However, many countries in Southeast Asia are all too aware of the energy price shocks and supply constraints that come with fossil fuels, which make them extremely vulnerable to energy insecurity. The supply chain disruption faced in the Covid pandemic and the energy price hikes following the Russian invasion of Ukraine and subsequent sanctions on Russian energy have shown the world that the stable global supply of oil and gas cannot be guaranteed. This is particularly clear in Southeast Asia as it cannot outbid richer countries in Europe and North America to ensure its gas supply. Further, if the region does not make any notable gas discoveries in the coming years, it could become a net importer of natural gas by 2025 and of coal by 2039. 

The only way to guarantee the energy security of the region is to develop a broader range of energy sources to diversify its dependency away from oil, gas and coal. This has been reflected in the creation of renewable energy targets and energy transition strategies in countries across the region. Malaysia, Vietnam, Singapore, The Philippines and Indonesia have all established ambitious climate targets aimed at the diversification of their energy sources and a general shift away from coal.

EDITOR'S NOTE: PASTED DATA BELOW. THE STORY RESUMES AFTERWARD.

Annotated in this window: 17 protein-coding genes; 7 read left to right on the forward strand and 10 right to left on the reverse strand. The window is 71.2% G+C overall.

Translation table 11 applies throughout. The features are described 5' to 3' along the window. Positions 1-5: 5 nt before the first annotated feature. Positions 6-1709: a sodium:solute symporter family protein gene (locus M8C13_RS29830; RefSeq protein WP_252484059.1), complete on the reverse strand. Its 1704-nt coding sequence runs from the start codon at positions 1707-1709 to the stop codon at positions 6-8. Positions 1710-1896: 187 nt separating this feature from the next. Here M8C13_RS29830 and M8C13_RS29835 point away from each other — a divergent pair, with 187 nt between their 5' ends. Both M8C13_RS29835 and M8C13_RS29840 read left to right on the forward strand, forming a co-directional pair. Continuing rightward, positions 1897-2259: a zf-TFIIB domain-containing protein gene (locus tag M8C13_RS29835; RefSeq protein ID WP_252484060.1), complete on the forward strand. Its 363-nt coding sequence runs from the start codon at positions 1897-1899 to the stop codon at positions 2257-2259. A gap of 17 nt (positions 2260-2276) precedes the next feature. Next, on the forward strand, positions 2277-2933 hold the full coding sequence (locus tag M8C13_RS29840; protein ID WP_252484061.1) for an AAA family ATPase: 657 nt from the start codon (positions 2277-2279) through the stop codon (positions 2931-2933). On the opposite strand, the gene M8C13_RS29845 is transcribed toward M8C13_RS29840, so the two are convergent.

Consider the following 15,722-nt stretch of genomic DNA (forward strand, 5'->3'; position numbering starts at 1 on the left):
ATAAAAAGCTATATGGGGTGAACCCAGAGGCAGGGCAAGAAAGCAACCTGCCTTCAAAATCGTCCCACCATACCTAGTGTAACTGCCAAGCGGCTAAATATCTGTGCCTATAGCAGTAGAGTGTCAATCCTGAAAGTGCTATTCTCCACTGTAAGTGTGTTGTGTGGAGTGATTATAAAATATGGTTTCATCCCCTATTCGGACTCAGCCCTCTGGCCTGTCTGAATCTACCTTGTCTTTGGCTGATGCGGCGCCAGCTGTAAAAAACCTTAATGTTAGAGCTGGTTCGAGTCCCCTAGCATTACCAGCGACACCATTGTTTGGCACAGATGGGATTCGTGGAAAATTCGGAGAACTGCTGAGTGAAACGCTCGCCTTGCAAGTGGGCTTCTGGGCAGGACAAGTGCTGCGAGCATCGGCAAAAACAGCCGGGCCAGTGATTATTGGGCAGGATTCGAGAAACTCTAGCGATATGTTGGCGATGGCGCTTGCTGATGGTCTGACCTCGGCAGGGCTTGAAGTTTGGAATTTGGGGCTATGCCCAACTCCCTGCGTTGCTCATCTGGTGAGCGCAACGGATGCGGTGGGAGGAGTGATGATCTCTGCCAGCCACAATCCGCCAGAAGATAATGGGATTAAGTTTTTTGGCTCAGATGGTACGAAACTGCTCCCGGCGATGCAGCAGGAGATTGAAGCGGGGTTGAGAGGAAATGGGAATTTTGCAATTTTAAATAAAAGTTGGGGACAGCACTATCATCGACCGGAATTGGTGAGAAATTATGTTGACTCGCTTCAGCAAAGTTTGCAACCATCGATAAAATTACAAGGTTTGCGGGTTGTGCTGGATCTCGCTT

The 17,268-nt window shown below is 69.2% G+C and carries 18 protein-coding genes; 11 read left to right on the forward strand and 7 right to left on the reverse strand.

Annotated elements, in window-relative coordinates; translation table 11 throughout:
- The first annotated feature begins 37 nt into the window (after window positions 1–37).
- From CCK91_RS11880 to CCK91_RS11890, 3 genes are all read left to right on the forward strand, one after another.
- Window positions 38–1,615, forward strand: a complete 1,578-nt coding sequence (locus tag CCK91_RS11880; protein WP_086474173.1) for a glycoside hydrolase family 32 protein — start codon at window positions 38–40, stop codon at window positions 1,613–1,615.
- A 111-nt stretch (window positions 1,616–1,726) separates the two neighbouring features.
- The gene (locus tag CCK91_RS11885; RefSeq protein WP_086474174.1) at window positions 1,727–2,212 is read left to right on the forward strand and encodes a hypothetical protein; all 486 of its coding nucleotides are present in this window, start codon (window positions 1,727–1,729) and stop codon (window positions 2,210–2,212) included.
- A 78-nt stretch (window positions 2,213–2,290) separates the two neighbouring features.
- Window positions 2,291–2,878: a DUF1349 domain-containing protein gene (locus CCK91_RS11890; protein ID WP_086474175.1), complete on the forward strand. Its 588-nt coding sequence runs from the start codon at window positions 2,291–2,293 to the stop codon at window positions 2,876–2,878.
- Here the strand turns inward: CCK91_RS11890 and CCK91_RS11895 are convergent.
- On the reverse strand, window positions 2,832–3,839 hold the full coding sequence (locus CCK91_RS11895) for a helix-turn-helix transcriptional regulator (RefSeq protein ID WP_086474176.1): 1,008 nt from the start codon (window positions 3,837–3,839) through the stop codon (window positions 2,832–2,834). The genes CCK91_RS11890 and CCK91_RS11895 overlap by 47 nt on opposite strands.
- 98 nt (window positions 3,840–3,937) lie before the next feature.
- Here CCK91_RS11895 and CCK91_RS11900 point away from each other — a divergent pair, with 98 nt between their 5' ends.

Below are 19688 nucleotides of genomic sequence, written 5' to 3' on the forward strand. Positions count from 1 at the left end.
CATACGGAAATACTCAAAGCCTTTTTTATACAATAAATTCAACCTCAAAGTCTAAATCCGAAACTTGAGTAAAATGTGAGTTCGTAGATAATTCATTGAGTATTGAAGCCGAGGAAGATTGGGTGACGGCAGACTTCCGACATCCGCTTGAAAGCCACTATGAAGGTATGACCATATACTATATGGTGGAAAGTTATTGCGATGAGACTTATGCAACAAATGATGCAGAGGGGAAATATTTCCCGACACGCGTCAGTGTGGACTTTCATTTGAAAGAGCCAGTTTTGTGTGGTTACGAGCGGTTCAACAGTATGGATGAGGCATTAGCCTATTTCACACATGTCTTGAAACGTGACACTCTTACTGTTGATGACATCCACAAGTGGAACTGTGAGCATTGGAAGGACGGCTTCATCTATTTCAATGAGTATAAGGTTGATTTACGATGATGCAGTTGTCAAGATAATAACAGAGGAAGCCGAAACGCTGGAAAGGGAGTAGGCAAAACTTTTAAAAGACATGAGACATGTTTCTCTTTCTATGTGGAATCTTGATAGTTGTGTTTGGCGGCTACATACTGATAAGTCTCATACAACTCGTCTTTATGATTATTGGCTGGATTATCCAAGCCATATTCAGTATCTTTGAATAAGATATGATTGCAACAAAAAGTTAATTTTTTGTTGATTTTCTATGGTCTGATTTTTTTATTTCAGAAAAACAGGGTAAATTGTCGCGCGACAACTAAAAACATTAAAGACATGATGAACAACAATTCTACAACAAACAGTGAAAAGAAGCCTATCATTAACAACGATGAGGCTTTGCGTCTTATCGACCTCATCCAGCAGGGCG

As well as developing independent projects, the desire to solidify energy security is driving countries across the region to strengthen their cooperation with neighbouring powers. In August, Malaysia and Indonesia revisited a two-decade-old plan aimed at power sharing. The two governments signed an agreement to explore 18 potential locations for the development of cross-border transmission lines. In 2017, cross-border power purchases contributed just 2.7 percent of the region’s power capacity. However, developing new power-sharing infrastructure could help some countries in the region to rapidly reduce their reliance on fossil fuels. The Vietnamese government is exploring the option of selling clean energy from offshore wind to neighbouring countries, while Malaysia could sell hydropower to neighbouring Indonesia if the infrastructure was put in place.